Second, one should not extrapolate too much from one data point. The observed decline in Goa and UP might simply suggest a reversion to the mean. In UP, for instance, 35 percent of MLAs were named in criminal cases in 2007, which is roughly the current level. The same is true in Goa, where the share in 2007 is identical to today's share (23 percent). In both states, 2012 saw a jump in the proportion of MLAs facing cases.
Because the affidavit regime only began in 2003, we lack hard data on older elections. For UP, however, one can rely on private reports compiled by law enforcement and Election Commission sources. What these data show is that the trend level of criminality in the UP legislative assembly - dating back to 1991 - hovers around 30 percent. In the early post-independence era, individuals with criminal ties typically dwelled on the periphery of mainstream politics. Over time, they transitioned to centre-stage as electoral competition intensified. Goondas, who once worked in the employ of politicians, decided to become politicians themselves.
In UP, the share of MLAs with criminal cases was "just" 8 percent in 1984, rising to 12 percent in 1989. By 1991, that figure had jumped to 31 percent and has remained in that ballpark ever since. The two spikes the state has witnessed - in 2002 (51 percent) and 2012 (45 percent) - appear to be aberrations. Interestingly, both have coincided with periods of Samajwadi Party (SP) rule, which was widely known by its "Goonda Raj" moniker.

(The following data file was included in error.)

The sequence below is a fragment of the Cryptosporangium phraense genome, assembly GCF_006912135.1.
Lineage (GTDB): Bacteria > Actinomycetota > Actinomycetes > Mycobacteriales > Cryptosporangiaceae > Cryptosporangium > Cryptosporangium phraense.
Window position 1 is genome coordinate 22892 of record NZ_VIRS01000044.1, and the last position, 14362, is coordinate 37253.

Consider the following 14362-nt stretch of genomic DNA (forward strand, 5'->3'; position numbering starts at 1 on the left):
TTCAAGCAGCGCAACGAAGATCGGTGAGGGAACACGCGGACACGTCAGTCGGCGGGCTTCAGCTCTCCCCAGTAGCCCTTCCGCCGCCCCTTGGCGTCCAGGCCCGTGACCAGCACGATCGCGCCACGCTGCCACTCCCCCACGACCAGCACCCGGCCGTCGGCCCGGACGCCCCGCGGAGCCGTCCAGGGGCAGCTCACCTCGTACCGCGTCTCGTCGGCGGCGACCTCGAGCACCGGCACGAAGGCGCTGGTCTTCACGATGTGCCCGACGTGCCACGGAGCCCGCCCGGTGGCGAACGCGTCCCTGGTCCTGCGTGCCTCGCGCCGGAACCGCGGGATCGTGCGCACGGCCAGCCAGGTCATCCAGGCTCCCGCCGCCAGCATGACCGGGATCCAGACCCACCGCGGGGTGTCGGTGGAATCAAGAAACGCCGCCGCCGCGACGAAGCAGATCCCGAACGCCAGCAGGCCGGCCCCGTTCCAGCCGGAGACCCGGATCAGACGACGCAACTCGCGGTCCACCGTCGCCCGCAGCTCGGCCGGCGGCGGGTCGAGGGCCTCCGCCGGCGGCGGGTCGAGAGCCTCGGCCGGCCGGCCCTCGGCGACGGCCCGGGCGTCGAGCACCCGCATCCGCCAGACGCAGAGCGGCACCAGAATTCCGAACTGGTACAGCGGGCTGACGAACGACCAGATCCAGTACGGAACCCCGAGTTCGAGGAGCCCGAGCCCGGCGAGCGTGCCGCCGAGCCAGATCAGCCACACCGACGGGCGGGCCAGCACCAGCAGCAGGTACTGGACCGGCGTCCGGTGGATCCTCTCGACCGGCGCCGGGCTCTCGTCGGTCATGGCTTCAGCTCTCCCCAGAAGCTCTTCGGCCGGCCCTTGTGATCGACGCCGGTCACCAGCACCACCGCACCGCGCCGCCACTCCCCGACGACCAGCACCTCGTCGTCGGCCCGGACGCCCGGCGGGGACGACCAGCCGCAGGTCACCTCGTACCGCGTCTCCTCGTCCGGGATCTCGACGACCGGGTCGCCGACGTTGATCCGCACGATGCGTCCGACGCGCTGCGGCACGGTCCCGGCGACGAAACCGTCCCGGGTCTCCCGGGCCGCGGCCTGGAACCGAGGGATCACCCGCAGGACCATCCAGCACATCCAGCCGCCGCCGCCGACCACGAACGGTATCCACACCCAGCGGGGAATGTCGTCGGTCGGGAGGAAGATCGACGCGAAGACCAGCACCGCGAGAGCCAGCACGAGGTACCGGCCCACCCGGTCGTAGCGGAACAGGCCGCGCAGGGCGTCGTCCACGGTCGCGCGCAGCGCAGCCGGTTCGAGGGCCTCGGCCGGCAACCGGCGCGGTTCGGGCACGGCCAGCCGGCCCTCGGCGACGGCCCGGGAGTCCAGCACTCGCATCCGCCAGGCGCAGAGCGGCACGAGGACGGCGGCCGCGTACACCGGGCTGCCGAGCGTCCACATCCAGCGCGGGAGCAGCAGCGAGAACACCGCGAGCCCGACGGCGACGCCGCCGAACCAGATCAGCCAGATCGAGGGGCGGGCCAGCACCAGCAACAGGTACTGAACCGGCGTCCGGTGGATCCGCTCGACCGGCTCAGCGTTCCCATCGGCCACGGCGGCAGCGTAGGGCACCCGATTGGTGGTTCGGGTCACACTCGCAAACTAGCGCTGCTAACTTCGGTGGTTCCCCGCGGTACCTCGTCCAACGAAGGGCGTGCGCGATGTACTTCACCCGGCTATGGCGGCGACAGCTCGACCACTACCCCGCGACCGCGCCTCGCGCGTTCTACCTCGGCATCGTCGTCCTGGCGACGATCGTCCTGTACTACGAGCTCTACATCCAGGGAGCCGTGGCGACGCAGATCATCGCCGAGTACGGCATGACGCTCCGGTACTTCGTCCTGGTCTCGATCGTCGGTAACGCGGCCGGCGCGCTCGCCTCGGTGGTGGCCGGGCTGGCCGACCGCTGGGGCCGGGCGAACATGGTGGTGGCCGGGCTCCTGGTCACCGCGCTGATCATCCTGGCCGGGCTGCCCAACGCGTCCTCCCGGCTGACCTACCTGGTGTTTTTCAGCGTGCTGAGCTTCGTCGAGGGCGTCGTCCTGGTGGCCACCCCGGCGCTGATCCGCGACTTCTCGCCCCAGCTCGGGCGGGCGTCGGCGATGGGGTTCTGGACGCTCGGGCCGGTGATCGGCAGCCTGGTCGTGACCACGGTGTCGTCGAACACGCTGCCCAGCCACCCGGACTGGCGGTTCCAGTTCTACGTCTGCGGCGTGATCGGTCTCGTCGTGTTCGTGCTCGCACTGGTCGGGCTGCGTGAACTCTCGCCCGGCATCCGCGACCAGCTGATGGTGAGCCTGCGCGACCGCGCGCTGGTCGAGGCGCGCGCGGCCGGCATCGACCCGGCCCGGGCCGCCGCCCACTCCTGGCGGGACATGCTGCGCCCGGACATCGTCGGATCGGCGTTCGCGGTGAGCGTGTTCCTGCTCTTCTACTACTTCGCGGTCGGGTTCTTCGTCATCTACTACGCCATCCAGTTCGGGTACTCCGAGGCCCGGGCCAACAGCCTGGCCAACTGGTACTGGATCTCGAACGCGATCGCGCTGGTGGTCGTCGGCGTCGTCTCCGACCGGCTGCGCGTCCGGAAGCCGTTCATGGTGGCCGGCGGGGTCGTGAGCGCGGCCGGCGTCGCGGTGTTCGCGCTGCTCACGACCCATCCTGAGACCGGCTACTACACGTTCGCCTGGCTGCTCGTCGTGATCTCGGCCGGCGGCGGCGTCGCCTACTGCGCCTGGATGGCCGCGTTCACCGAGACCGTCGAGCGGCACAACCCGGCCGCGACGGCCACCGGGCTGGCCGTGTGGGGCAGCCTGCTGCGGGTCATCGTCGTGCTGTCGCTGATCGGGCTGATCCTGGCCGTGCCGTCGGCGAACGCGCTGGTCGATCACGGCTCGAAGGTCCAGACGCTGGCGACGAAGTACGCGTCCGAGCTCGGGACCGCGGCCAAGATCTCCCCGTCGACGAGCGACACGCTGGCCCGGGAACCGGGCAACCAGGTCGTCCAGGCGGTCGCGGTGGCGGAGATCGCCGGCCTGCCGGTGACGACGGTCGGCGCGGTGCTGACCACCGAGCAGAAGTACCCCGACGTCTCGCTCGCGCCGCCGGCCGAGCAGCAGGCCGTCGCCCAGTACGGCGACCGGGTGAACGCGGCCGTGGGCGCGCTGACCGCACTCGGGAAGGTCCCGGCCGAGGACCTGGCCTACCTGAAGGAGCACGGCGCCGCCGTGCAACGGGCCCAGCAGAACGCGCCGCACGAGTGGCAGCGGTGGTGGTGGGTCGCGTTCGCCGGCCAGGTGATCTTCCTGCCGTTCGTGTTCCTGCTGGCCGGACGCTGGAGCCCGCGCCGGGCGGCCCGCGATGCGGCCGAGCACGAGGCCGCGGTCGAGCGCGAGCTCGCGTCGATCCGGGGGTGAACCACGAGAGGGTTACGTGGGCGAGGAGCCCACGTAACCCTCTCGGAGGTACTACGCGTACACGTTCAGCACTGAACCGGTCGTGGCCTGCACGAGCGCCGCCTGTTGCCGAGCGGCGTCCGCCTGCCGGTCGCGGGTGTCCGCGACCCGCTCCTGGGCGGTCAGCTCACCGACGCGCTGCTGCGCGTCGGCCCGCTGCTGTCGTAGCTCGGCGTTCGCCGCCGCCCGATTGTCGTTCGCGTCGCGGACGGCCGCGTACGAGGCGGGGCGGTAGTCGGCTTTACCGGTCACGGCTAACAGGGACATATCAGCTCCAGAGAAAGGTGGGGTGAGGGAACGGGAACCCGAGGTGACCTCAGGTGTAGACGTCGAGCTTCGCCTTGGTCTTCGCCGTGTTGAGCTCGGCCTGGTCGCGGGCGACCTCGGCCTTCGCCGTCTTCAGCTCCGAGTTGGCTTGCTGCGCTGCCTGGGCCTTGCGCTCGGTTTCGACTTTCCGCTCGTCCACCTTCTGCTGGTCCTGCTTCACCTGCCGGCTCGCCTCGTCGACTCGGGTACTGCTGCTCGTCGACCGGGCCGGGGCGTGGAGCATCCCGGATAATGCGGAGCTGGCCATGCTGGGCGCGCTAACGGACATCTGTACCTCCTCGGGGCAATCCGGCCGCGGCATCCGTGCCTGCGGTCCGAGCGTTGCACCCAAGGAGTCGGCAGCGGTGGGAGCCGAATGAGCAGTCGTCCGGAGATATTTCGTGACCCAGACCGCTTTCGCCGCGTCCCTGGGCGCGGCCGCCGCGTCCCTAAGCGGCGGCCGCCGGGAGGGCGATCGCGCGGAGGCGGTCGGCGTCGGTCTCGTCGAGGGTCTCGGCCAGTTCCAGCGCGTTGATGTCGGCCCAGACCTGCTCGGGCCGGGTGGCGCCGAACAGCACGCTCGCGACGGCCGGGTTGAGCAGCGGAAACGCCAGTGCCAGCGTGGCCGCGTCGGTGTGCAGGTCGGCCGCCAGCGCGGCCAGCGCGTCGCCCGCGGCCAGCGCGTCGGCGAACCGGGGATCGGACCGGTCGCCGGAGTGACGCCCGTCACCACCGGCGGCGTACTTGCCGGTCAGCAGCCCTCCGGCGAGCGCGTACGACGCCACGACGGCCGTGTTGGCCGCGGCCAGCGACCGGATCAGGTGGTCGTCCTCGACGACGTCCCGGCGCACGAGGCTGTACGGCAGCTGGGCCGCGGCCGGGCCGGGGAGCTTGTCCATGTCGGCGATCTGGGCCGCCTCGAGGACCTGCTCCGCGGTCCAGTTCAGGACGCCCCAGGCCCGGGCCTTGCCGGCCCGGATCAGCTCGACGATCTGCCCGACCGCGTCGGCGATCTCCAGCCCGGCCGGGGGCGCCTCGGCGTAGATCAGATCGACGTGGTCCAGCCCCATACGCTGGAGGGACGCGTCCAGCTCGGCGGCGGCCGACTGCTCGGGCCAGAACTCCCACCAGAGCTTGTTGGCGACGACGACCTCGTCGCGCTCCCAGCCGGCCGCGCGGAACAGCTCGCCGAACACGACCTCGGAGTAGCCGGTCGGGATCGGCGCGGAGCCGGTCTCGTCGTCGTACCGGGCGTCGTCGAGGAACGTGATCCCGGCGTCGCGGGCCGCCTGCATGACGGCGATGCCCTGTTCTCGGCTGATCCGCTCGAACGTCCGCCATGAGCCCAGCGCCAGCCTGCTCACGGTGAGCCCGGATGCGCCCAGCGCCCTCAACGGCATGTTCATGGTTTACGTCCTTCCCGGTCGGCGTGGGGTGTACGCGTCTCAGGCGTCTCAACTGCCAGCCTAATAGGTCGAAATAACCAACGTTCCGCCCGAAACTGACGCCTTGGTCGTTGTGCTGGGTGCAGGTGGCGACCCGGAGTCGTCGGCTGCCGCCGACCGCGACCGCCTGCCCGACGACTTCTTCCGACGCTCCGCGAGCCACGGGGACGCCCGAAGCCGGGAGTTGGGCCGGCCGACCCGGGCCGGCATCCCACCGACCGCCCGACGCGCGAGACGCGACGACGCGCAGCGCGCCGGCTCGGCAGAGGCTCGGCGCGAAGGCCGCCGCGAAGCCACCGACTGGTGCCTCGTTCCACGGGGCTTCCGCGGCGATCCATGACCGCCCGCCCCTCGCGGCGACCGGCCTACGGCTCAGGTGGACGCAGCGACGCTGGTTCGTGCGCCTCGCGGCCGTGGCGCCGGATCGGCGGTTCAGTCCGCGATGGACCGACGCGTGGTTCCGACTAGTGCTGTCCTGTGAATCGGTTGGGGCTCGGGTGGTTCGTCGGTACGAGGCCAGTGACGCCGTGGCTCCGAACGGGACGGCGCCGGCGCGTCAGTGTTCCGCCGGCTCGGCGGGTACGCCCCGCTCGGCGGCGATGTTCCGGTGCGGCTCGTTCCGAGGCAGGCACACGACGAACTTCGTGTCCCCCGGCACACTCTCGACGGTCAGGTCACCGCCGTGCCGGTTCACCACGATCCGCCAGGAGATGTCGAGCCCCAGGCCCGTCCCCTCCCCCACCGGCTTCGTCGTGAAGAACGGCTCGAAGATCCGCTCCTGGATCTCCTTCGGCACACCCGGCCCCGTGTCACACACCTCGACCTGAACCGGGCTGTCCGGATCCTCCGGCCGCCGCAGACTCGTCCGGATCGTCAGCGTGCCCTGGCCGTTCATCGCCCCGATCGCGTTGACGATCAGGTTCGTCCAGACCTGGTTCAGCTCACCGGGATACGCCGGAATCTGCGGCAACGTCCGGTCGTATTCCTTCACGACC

Third, while the share of MLAs with criminal cases has declined in these five states, there has actually been an uptick in the proportion of newly elected legislators who face "serious" cases. Serious cases involve criminal transgressions - including murder, kidnapping, and crimes against women - that would merit real jail time if a conviction were obtained. 20 percent of the nearly 700 MLAs ADR examined face serious criminal cases, which is a modest rise from their level five years ago (17 percent). In UP, this share has grown from 22 to 27 percent, while in Uttarakhand it has more than tripled, rising from 6 to 20 percent.
Therefore, the marriage between crime and politics is likely going nowhere fast. This is because the structural underpinnings of the market for criminality remain strong in many parts of the country.